Ragan Petrie has been awarded the Elton Lewis Faculty Fellowship. The Lewis Fellowship is a competitive award given to a prominent senior scholar in the College, following a nomination and careful review process. The Fellowship provides research support funding.
Mackenzie Alston, a third-year experimental economics PhD student, received the July Teaching Award while participating in the American Economic Association’s (AEA) 2016 Summer Training Program.
Mackenzie taught a “Foundations in Mathematics” course to 15 students from all over the country.
The AEA Summer Training Program aims to provide minority undergraduate students with preparation to successfully complete graduate coursework.
Doctoral students specializing in experimental economics presented at the 2016 Economic Science Association (ESA) Conference. The conference took place from November 19 – 21 in Washington, D.C.
The TAMU presenters and their talks were:
Billur Aksoy: “Uninformed Giving: An Experiment”
Abigail Peralta: “The impact of election fraud on government performance”
Doctoral students specializing in experimental economics presented at the 2016 Economic Science Association (ESA) Conference. The ESA Conference took place from November 10 – 12 in Tucson, AZ.
The TAMU presenters and their talks were:
Billur Aksoy: “Uniformed Giving: An Experiment”
Mackenzie Alston: “How Unemployment Affects Worker Motivation and Productivity”
Daniel Stephenson: “Continuous Feedback in School Choice Mechanisms”
From October 14 – 15, 2016, the Texas A&M University Department of Economics hosted the 2016 Conference on Methods in Experimental Economic Research (“MEER” Conference).
Experimental economists from all over the county were in attendance, as were a number of TAMU graduate students. The conference was composed of eight talks over the course of the two days:
- Sally Sadoff, University of California at San Diego
- Michael Price, Georgia State University
- Heather Schofield, University of Pennsylvania
- Lucas Coffman, Harvard University
- Nathaniel Higgins, White House Social and Behavioral Sciences Team
- Kelsey Jack, Tufts University
- Amanda Agan, Rutgers University
- Andrew Barr, Texas A&M University
The event was funded by a grant from the College of Liberal Arts. The first M.E.E.R. Conference took place in March 2015.
Billur Aksoy, a fourth-year experimental economics PhD student, received the John Van Huyck Teaching Award from the Department of Economics at Texas A&M University. The award is given to a doctoral student in economics who excels is teaching and is in honor of the late Dr. John Van Huyck.
The Behavioral Economics and Policy Program (BEPP) at Texas A&M University is pleased to announce the arrival of two new faculty members to the team. Dr. Marco Castillo and Dr. Ragan Petrie have come to Texas A&M’s Department of Economics from George Mason University.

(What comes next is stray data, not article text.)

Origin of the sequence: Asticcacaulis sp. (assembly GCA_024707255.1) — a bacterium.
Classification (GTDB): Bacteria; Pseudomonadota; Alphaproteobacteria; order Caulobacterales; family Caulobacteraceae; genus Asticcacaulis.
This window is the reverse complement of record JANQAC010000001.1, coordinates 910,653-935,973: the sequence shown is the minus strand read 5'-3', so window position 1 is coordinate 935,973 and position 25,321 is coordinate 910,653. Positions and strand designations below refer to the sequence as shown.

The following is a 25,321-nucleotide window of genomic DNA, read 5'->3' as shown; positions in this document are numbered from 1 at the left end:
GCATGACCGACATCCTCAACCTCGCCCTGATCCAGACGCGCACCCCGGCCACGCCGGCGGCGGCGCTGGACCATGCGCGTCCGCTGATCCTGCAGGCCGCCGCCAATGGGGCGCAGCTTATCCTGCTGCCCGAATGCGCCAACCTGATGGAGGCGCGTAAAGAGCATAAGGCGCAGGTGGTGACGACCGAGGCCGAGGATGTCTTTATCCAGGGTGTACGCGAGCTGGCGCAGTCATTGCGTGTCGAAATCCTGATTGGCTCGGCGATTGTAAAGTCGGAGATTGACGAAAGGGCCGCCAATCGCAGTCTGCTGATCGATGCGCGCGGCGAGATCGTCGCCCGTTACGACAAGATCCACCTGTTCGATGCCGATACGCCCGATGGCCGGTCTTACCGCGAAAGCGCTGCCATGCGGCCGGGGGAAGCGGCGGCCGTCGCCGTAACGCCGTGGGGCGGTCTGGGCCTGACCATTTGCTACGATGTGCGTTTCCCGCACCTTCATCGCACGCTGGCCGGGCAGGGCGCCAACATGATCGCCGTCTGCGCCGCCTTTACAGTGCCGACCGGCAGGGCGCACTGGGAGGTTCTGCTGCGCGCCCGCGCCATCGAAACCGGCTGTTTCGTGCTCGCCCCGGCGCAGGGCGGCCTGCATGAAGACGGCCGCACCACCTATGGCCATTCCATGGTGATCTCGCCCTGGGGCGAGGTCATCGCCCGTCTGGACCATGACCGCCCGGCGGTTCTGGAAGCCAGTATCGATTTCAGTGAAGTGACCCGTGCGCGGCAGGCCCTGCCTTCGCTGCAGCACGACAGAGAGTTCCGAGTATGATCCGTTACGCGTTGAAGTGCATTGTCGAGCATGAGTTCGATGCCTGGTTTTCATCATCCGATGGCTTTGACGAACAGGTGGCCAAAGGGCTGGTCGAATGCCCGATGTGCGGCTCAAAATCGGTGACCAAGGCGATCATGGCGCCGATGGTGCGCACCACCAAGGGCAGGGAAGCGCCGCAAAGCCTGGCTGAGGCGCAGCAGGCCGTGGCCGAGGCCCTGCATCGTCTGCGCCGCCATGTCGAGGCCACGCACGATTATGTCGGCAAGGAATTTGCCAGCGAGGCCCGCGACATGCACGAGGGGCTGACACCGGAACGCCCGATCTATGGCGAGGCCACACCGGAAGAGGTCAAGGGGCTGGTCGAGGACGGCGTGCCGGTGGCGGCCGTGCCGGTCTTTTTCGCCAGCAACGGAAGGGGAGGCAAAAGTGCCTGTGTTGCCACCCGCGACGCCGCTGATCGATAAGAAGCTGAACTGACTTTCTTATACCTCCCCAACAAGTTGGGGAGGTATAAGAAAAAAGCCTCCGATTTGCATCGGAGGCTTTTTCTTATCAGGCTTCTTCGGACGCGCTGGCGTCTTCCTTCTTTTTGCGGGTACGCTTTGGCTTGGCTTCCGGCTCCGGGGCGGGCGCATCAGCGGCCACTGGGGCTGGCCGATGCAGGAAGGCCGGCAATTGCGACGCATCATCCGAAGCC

The BEPP is excited to have them join the Texas A&M experimental economics team.
Welcome, Ragan and Marco!
Ada Kovaliukaite, fourth-year experimental economics PhD student, and Mackenzie Alston, third-year experimental economics PhD student, were selected to participate in the 2016 Barcelona Graduate School of Economics’ (GSE) Summer Forum in Barcelona, Spain.
The Barcelona GSE forum took place from June 6 – 21, 2016, and was attended by students from all over the world. Participants received extensive training and experience in macroeconomic and collaborated with peers on group projects.
Catherine Eckel, Sarah and John Lindsey Professor in the Liberal Arts and University Distinguished Professor in the Department of Economics at Texas A&M University, gave several talks at Australian National University (ANU) in Canberra, Australia, during July 2016.
Dr. Eckel gave an F.H. Gruen Public Lecture on “Shopping for Trust” on July 19, 2016. In contrast to most research on trust, in this study (joint with Rick Wilson) Dr. Eckel uses lab experiments to show that choosing a partner substantially increases trust and reciprocity in an incentivized trust game. Partner choice is based on viewing the photographs of potential counterparts, and trusters are able to select counterparts who are more trustworthy. That is, potential partners that appear to be honest and trustworthy prove to reciprocate larger amounts in the trust game.
She also gave two talks to ANU’s Gender Institute on July 20, 2016 (pictured below). These consisted of a talk on mentoring female graduate students and junior faculty, and another one on lab experimental research on gender differences in financial market behavior.
Haley Harwell, a fifth-year experimental economics doctoral student, has been featured in the Graduate and Professional Student Council’s (GPSC) Research Spotlight.
To view the full feature, please go to: http://www.gpsctamu.org/research-spotlight.html.